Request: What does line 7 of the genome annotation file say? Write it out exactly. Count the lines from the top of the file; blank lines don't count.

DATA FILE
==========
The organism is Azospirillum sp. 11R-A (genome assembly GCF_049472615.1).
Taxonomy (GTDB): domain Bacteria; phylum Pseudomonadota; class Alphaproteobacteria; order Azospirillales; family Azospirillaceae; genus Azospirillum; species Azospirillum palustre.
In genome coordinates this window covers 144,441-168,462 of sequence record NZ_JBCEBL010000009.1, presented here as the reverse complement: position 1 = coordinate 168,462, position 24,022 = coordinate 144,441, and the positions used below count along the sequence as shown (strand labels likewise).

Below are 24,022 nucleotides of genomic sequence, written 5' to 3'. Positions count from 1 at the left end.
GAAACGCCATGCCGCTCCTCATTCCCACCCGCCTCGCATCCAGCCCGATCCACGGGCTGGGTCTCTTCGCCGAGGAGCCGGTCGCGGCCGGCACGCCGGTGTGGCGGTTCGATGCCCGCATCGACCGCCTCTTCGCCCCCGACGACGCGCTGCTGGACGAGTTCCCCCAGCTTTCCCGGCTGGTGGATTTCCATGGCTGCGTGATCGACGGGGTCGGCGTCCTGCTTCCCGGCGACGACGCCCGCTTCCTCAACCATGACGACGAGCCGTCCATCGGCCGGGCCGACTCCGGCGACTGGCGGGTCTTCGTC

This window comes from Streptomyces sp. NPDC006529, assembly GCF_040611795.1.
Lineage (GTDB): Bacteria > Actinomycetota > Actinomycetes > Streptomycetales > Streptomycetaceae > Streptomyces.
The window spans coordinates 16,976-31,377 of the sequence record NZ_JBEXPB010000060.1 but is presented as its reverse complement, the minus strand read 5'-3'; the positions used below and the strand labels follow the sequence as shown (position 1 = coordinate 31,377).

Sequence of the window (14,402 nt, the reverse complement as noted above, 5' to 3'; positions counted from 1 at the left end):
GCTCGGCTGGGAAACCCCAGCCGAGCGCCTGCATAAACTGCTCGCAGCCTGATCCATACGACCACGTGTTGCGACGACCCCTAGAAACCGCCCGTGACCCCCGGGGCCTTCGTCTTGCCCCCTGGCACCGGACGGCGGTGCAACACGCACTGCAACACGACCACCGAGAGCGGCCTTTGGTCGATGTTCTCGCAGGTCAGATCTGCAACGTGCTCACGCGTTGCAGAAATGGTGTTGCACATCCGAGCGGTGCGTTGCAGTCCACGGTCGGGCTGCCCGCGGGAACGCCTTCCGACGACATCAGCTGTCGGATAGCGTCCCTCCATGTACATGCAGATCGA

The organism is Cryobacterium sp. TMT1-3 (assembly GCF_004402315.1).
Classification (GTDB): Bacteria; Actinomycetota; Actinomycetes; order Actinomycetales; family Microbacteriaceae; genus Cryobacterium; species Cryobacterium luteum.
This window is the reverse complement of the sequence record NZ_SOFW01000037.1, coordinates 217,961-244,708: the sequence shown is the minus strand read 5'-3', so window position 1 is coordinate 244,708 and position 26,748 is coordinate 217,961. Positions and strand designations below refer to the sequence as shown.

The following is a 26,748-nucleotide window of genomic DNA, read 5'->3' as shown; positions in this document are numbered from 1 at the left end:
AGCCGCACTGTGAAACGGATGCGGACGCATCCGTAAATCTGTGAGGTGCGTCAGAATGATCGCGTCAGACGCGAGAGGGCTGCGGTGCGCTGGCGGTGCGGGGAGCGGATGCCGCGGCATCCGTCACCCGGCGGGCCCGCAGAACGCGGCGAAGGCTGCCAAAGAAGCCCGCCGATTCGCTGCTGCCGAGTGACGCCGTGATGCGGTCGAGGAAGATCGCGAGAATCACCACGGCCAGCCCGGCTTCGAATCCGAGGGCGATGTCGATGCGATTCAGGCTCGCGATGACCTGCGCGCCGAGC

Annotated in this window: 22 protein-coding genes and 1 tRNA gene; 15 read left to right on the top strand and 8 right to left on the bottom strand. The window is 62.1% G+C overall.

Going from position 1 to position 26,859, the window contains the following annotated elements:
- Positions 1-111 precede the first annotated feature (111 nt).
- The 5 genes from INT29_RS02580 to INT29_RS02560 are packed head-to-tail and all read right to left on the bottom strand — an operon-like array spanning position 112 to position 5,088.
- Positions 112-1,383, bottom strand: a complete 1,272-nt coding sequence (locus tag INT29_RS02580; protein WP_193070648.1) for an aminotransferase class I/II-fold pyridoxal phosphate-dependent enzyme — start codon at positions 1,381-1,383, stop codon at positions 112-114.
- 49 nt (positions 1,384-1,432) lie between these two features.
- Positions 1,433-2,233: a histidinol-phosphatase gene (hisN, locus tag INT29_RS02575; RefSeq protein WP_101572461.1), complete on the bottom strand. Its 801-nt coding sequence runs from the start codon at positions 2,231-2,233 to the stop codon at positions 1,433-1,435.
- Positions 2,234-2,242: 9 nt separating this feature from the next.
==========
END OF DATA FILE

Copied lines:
Lineage (GTDB): Bacteria > Actinomycetota > Actinomycetes > Streptomycetales > Streptomycetaceae > Streptomyces.